On Linux systems, sudo parses the
to determine the device number of the process’s tty (field 7). The
fields in the file are space-delimited, but it is possible for the
command name (field 2) to include white space (including newline),
which sudo does not account for. A user with sudo privileges can
cause sudo to use a device number of the user’s choosing by creating
a symbolic link from the sudo binary to a name that contains white
space followed by a number.
If SELinux is enabled on the system and sudo was built with SELinux support, this can be exploited in one of two ways:
A user with sudo privileges may be able to run a command with the standard input, output and error connected to a terminal device of their choosing.
A user with sudo privileges may be able to overwrite an arbitrary file. This can be escalated to full root access by rewriting a trusted file such as
Sudo 1.7.10 through 1.7.10p9 inclusive and Sudo 1.8.5 through 1.8.20p1 inclusive.
The fix present in sudo 1.8.20p1 was incomplete.
This vulnerability was initially assigned CVE-CVE-2017-1000367 in the Common Vulnerabilities and Exposures database. It was later discovered that the fix present in sudo 1.8.20p1 was incomplete as it did not address the problem of a command with a newline in the name. CVE-2017-1000368 was assigned for this additional issue.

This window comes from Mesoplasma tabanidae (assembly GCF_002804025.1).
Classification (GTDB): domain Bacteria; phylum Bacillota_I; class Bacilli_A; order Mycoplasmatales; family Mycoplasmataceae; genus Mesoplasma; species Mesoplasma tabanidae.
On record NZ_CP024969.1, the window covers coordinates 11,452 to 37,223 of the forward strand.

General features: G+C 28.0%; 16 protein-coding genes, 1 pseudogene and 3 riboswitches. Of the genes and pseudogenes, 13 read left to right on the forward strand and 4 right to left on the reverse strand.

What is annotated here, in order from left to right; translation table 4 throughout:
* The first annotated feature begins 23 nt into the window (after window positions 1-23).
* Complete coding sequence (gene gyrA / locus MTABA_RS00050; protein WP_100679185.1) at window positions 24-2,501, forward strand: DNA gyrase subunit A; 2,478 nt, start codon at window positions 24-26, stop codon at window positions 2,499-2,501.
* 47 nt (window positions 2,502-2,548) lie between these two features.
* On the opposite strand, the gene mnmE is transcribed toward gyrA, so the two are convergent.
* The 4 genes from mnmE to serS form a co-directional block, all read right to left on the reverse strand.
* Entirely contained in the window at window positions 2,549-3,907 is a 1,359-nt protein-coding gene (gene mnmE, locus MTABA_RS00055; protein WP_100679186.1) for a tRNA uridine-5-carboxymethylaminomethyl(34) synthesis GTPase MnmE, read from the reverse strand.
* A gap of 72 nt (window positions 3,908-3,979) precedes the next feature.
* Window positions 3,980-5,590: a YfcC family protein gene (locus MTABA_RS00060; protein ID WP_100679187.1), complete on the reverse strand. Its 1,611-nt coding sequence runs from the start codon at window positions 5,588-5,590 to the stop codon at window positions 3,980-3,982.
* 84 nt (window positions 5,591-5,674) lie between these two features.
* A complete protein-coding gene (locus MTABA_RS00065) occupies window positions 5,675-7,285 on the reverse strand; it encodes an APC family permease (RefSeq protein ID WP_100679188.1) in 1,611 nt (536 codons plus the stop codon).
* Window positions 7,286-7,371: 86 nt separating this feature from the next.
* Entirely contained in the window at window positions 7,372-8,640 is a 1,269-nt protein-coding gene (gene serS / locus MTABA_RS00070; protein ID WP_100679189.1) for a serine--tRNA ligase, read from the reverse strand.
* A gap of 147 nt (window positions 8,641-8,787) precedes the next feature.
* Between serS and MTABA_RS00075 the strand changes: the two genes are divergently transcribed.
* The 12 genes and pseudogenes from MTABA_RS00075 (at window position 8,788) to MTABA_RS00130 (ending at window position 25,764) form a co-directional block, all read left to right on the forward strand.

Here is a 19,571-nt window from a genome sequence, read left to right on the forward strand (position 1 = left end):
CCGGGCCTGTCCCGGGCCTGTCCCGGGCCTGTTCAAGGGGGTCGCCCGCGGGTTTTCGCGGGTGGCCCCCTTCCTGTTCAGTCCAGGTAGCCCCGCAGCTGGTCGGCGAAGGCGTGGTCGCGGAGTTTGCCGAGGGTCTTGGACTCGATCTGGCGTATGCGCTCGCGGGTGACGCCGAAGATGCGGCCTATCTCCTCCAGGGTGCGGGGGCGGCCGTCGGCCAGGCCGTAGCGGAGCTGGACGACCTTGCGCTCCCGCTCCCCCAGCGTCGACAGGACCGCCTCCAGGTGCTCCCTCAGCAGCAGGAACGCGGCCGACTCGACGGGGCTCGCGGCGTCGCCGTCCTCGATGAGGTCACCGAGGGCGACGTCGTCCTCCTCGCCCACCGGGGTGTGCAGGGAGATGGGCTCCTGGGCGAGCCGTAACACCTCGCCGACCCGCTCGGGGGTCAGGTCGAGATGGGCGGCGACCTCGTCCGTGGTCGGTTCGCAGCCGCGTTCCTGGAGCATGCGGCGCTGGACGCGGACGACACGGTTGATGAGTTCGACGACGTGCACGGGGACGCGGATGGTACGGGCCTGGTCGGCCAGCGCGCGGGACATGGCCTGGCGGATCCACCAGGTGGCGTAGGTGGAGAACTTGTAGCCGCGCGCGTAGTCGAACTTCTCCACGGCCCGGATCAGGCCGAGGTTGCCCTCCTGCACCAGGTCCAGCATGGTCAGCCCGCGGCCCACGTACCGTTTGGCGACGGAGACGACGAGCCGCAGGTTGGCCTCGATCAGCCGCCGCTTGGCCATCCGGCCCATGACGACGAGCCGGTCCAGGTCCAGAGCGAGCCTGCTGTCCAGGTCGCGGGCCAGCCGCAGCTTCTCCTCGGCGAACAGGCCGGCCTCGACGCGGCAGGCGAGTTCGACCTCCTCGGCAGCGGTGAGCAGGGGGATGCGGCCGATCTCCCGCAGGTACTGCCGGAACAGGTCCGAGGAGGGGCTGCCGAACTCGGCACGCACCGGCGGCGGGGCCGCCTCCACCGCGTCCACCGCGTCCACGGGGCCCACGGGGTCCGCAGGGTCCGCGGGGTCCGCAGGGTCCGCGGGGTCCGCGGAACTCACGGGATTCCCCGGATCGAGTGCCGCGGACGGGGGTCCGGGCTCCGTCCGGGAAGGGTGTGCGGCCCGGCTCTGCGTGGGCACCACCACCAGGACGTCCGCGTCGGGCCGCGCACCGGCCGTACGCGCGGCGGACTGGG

Exploiting the bug requires that the user already have sudo privileges. SELinux must also be enabled on the system and sudo must have been built with SELinux support.
There are two ways to exploit the bug:
The user can choose a device number that corresponds to a terminal currently in use by another user. This allows an attacker to run any command allowed by sudo with read and write access to an arbitrary terminal device. Depending on the command, it may be possible to read sensitive data (such as a password) from another user’s terminal.
Alternately, the user can choose a device number that does not currently exist under
/dev. If sudo does not find the terminal under the
/dev/ptsdirectory, it performs a breadth-first search of
/dev. It is possible to allocate a pseudo-terminal after sudo has checked
/dev/ptsbut before sudo performs its breadth-first search of
/dev. The attacker may then create a symbolic link to the newly-created device in a world-writable directory under
/dev, such as
This file will be used as the command’s standard input, output and error when an SELinux role is specified on the sudo command line. If the symbolic link under
/dev/shmis replaced with a link to an another file before it is opened by sudo, it is possible to overwrite an arbitrary file by writing to the standard output or standard error. This can be escalated to full root access by rewriting a trusted file such as
For more details on exploitation, please see the Qualys Security Advisory.
This advisory was originally released on May 30, 2017. A revised version, released on June 2, 2017, describes the possibility of running a command attached to an arbitrary terminal.
The bug is fixed in sudo 1.8.20p2.
Sudo 1.8.20p1 included a fix for overwriting an arbitrary file but it is still possible to write to another user’s terminal.
This bug was discovered and analyzed by Qualys, Inc who also provided helpful advice and feedback on the fix.
Thanks are also due to Stephane Chazelas, who pointed out that the original patch did not address command names that include a newline, and Solar Designer, who noticed that the bug could also be used to hijack another user’s terminal.